Top Sexual Health Charity Condemns Education Secretary For Keeping Sex Education Optional

The National Aids Trust has reacted with dismay at Nicky Morgan's letter outlining why she refuses to force all schools to educate pupils about sex.

The National Aids Trust has condemned the decision by the Education Secretary to continue to allow certain schools to opt out of sex and relationships education.

Nicky Morgan on Wednesday wrote to Neil Carmichael MP, chair of the Education Select Committee - which had recommended such lessons be made compulsory in all schools - to inform him she would not be implementing the committee's advice.

In a statement to BuzzFeed News, Deborah Gold, chief executive of the National Aids Trust, criticised the decision, which comes she said "despite repeated calls from MPs, teachers and health organisations." Gold added: "This means SRE [sex and relationships education] will continue to be delivered according to the whims of individual head teachers rather than the needs of young people. We are extremely disappointed."

The letter from Morgan to Carmichael explained that while the government supports SRE, it will not force all schools to teach it within PSHE – personal, social, health and economic – classes due to the "variable quality of its provision".

Morgan wrote: "The vast majority of schools already make provision for PSHE and while the Government agrees that making PSHE statutory would give it equal status
with other subjects, the Government is concerned that this would do little to
tackle the most pressing problems with the subject, which are to do with the
variable quality of its provision, as evidenced by Ofsted’s finding that 40% of
PSHE teaching is less than good."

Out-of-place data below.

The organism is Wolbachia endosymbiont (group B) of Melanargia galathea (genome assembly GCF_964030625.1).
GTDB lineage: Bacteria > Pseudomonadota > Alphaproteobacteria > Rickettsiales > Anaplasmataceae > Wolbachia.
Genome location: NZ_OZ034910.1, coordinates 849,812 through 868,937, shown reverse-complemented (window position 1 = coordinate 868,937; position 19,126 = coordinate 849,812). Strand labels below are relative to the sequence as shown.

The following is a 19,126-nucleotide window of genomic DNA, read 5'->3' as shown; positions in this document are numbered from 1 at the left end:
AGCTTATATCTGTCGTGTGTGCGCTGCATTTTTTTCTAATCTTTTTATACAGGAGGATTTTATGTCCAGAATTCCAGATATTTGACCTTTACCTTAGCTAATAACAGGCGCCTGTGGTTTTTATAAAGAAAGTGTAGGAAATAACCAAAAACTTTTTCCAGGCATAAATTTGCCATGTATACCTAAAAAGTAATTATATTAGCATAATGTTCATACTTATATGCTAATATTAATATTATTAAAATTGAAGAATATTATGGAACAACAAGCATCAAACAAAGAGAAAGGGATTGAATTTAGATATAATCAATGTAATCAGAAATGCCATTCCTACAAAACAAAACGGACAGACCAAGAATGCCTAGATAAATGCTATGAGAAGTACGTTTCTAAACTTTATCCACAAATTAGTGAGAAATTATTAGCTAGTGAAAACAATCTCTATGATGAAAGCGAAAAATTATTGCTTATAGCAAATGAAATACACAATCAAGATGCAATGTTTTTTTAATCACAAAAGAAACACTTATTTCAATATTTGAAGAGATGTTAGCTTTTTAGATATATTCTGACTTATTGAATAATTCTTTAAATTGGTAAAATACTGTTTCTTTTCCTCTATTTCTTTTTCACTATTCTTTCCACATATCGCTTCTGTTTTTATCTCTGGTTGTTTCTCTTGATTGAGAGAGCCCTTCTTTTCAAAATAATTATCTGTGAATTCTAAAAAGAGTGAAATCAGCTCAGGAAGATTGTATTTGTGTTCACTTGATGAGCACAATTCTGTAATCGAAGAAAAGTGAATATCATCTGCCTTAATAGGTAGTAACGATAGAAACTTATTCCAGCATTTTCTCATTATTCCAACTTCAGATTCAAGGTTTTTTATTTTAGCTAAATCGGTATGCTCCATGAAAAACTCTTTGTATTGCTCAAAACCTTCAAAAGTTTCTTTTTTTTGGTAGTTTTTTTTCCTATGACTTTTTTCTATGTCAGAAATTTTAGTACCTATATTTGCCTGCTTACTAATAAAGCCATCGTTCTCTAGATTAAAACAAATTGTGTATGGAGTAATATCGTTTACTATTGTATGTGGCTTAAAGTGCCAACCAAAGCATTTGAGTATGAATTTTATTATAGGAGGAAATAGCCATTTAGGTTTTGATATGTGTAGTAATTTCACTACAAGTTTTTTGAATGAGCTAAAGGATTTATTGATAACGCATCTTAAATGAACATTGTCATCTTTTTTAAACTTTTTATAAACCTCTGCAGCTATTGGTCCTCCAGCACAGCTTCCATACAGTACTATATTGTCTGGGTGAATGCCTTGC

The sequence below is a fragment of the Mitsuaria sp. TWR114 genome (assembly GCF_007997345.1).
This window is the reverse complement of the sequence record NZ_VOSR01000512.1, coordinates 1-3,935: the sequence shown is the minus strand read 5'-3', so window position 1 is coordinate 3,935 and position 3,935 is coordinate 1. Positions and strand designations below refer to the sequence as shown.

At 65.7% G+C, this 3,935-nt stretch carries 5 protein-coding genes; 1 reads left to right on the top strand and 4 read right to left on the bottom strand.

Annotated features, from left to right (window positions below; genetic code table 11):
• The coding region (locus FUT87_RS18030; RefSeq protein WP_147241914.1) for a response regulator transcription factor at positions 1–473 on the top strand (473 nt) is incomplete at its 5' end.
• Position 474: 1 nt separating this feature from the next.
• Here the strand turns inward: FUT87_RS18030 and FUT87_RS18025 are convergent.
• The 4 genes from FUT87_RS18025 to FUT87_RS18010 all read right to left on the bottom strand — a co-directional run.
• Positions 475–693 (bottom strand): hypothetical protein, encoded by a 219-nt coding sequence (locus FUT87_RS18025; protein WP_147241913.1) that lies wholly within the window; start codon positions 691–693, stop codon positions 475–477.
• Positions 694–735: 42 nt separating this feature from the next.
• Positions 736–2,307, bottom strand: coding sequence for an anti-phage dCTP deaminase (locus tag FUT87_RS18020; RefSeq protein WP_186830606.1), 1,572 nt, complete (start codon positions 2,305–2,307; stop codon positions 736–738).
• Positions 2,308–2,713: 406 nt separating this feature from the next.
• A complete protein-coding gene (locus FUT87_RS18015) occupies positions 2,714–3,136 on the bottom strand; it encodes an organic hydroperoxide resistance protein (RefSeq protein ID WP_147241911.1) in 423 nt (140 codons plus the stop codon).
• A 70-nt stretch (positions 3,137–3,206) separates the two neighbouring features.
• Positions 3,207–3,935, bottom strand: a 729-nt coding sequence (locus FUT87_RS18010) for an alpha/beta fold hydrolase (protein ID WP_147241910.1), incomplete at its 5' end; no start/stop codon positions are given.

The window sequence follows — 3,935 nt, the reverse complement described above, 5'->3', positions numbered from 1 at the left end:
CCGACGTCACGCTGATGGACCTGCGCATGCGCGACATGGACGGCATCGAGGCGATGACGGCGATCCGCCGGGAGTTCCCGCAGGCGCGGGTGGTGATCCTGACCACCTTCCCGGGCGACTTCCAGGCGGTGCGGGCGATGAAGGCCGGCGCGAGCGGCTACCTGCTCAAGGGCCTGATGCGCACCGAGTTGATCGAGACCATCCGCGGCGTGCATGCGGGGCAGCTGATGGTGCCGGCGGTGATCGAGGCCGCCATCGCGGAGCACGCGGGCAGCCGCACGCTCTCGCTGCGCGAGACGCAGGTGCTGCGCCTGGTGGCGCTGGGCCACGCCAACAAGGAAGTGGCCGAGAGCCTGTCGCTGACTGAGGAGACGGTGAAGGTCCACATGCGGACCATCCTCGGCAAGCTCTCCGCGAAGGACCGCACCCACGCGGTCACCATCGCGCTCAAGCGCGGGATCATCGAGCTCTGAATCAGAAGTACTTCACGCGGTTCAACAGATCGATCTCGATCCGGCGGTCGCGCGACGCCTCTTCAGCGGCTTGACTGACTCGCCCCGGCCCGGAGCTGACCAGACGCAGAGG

She added: As such, while we will continue to keep the
status of PSHE in the curriculum under review, our immediate focus will be on
improving the quality of PSHE teaching in our schools."

But Gold mocked this justification: "The Minister says she wishes instead to focus on addressing the huge variability in the quality of PSHE and SRE, which ironically is the very reason why giving the subject statutory status is absolutely essential."

The NAT's chief concern, said Gold, is that young people will leave school insufficiently equipped with knowledge of sexual health in order to remain free from sexually transmitted infections such as HIV.

“In our survey of young gay and bisexual men in 2014, we found 75% had never received information on relationships and being attracted to other guys and 33% had never received information about how HIV is passed on," said Gold.

"The number of young men diagnosed with HIV has doubled in the past 10 years, yet the government seems willing to continue to allow a situation where some schools simply don’t have to discuss these topics beyond basic information in a science lesson."

Despite the government's reluctance to bring all schools, whether state-funded or independent, under statutory obligations surrounding sex education, the NAT said they will not ease the pressure on the education secretary.

"We will continue to fight for PSHE and SRE in all schools and for all young people," said Gold. "We don’t call for statutory status as the solution to all our problems, we call for it as the bare minimum.”

Along with concerns about STIs, campaigners have highlighted the role SRE plays in equipping pupils in the event of sexual abuse. A recent study into sex education among English young people found that half did not know where to go for help if they experienced sexual abuse, and a third (34%) had learned nothing about consent within SRE classes.

At the time the survey was published, Donal Fitlander, the head of Stop It Now!, the sexual abuse charity, told BuzzFeed News: "Decent relationship and sex education, delivered in schools across the years, in age appropriate ways, ought to be a right of all children. If we understood abuse, and cared enough for children, it would be.”